ROANOKE, Va. - One part of the zoning battle against the Southwest Virginia Wildlife Center came to a close on Wednesday night.
The board of zoning appeals dismissed the case against the center on the grounds that the center's neighbors, who brought the case, did not have proper grounds to do so. The center gets to stay right where it's at, but will need to go through other hurdles to complete planned expansion.
About 175 people were in attendance for the decision, and the room where the meeting was held reached fire code capacity. Due to the large number of people in attendance, those who could not make it into the room filled the hallway outside of the meeting.
The board chairman said in his four decades on the board, he had never seen anything quite like what happened Wednesday night. At some points the room felt more like a courtroom as lawyers argued their sides rather than an appeal hearing. According to the board, this case did not fall under their jurisdiction because it is not a land use matter.
It's all about taking care of what's holding you, or in this case, your wings, back, at the Southwest Virginia Wildlife Center of Roanoke. But it's hard for them to help when their own wings feel a little clipped.
"Having neighbors that moved in and now want to be concerned has been very concerning," Southwest Virginia Wildlife Center of Roanoke Executive Director Sabrina Garvin said. "We've been there, we've been doing this."
The center wants to expand, building a new place for birds to practice flying and spread their wings. Two neighbors however, stepped up to say not so fast, and then decided that they think the entire center shouldn't even be in it's current location. But Wednesday night the Roanoke County Attorney's Office pumped the brakes on that claim.
"The zoning administrator issued the determinations and when it is appealed we discussed whether it was an appropriate appeal and we consider it as we do in ever instance whether the person appealing has the right to do so," Roanoke County Senior Assistant Attorney Peter Lubeck said.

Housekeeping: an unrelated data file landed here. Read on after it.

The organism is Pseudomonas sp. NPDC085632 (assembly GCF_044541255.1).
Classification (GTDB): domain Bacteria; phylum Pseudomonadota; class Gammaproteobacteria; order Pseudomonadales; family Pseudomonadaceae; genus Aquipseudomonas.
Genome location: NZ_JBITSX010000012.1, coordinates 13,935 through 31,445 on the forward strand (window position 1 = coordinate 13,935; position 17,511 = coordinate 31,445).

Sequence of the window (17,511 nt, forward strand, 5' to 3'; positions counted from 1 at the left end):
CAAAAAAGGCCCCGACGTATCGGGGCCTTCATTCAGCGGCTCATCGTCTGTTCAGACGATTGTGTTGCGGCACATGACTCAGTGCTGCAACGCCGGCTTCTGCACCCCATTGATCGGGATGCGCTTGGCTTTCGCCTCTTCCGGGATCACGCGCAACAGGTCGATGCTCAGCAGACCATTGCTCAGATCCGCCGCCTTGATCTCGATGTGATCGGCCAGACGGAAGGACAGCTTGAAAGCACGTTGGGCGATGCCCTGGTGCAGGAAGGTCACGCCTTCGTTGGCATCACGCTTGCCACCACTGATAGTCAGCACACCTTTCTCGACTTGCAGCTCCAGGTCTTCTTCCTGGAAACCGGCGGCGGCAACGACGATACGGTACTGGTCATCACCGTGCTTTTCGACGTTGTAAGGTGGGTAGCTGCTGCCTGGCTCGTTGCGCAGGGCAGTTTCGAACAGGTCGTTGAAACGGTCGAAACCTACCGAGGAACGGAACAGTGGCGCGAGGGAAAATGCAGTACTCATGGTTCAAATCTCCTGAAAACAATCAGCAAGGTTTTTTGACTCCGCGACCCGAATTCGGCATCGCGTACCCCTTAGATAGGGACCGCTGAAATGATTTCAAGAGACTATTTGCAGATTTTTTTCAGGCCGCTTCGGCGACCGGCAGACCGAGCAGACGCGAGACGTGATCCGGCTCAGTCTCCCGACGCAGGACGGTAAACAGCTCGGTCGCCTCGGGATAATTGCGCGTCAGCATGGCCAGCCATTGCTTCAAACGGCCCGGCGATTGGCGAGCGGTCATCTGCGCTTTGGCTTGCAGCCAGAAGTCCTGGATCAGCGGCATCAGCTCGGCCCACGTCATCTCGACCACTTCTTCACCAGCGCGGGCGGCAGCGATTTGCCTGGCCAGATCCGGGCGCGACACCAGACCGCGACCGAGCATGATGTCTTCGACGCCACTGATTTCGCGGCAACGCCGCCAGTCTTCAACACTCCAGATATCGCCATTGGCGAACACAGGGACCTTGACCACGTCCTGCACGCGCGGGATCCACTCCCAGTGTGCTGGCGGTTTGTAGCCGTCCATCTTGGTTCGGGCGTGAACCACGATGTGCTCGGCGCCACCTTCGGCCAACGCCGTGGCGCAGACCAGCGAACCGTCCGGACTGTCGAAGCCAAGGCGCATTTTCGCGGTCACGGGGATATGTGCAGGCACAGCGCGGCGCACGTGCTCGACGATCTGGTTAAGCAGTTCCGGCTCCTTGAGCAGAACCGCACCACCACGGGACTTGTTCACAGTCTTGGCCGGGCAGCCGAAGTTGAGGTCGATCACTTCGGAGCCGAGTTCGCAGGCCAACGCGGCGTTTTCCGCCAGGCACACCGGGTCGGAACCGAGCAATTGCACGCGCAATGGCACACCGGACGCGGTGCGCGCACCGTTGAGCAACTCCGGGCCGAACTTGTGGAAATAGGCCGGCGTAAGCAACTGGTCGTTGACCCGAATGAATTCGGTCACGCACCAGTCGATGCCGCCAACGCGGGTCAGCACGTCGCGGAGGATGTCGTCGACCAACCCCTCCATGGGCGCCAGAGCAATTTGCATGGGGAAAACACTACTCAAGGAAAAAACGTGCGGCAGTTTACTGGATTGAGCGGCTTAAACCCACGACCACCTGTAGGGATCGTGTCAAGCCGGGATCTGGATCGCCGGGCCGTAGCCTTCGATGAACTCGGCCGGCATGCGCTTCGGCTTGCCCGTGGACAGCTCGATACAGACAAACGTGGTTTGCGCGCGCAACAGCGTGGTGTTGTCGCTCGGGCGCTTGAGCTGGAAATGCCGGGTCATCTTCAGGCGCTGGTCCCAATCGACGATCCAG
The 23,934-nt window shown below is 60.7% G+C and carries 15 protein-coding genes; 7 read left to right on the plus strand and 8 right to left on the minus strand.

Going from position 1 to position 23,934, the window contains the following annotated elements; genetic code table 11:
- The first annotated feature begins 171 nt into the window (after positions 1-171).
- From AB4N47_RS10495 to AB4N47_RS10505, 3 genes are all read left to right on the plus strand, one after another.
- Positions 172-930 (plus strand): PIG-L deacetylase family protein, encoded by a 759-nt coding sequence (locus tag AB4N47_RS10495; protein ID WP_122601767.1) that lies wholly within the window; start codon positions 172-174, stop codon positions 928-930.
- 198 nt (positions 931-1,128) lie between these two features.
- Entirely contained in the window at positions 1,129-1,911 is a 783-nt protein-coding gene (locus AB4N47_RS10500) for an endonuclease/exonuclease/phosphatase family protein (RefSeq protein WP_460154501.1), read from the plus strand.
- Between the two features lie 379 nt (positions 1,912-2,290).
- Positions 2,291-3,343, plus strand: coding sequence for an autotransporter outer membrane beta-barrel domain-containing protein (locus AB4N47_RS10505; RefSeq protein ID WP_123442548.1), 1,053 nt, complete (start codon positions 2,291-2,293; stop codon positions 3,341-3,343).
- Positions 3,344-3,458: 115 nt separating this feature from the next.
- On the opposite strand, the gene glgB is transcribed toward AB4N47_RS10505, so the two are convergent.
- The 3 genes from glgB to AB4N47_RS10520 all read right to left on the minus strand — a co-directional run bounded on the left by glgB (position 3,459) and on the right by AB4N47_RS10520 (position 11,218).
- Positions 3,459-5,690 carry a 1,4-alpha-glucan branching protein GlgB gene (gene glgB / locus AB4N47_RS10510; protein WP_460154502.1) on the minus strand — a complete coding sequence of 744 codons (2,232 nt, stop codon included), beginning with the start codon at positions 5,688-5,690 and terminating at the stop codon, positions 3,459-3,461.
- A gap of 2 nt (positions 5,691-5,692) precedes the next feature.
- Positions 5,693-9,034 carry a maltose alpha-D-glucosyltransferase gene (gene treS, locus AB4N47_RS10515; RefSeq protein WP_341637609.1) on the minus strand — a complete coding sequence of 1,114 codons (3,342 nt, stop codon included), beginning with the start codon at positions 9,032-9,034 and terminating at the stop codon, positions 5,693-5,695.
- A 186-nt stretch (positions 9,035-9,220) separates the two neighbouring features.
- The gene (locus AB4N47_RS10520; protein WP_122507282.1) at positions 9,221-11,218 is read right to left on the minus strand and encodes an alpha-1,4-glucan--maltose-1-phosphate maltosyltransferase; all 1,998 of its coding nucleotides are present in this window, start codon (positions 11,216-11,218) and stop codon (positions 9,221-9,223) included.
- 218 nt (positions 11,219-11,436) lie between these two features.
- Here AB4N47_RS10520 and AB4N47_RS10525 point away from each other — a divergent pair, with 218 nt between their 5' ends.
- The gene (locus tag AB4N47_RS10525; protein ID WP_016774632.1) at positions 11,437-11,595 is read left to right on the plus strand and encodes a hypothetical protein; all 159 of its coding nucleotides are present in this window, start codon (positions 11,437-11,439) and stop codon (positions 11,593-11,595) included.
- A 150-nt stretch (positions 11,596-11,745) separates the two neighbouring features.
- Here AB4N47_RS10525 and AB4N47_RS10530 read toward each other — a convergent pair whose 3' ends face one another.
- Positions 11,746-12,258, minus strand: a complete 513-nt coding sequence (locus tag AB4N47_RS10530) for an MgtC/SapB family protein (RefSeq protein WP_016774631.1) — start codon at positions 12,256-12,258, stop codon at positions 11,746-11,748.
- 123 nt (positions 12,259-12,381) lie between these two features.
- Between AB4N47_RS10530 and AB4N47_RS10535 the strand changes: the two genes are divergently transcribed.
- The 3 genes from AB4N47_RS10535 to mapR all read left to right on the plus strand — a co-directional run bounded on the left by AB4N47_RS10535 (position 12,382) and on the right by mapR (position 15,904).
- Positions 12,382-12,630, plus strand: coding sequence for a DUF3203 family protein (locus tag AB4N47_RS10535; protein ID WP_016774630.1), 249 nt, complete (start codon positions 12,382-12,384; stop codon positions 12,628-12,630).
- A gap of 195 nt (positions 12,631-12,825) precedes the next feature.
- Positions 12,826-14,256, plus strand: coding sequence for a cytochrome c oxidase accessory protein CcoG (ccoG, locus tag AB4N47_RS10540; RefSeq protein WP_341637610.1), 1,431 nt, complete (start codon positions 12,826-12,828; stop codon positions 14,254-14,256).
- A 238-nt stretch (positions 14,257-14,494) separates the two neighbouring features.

Lubeck argued the neighbors, the Seymours who own two properties, and the Creasys and Mavers who jointly own the third property, lack standing to bring the appeal because they are not impacted in a big enough way by the current zoning. Lubeck pointed out a lack of financial impact as well a lack of the wildlife center impeding the neighbors from enjoying any of their own personal property rights.
Attorneys for the neighbors argued that they were impacted directly, and in a big way, particularly because of all neighbors shared use of a private road. However, the county board of zoning appeals unanimously agreed with Lubeck and passed a motion to dismiss the appeal.
"We really got into a lot of discussion about land use policies which is really beyond our purview," Roanoke County board of zoning appeals Chairman Richard Jones said. "That's up to the board of supervisors and the planning commission to handle those types of issues."
The attorneys representing the neighbors and the neighbors themselves offered no comment after the decision was made. The center posted a message on Facebook about 24 hours before the meeting, publicly discussing the dispute for the first time, asking for community support. So many people answered that call that half of them were forced to wait in the hallway due to occupancy restrictions. And for many of them it was quite the schooling on zoning, a topic that usually flies under the radar.
"I don't care to learn much more about this, but I know we have many more hurdles to go through with the planning commission and the board of supervisors," Garvin said. "But hopefully it won't be as traumatic as tonight."
The center is moving forward with its plans to build the new bird aviary. That plan needs approval from the planning commission and the board of supervisors. Lubeck noted the neighbors are more than welcome to air their complains on the plan in those two forums. The planning commission public hearing is scheduled for Sept. 4th.
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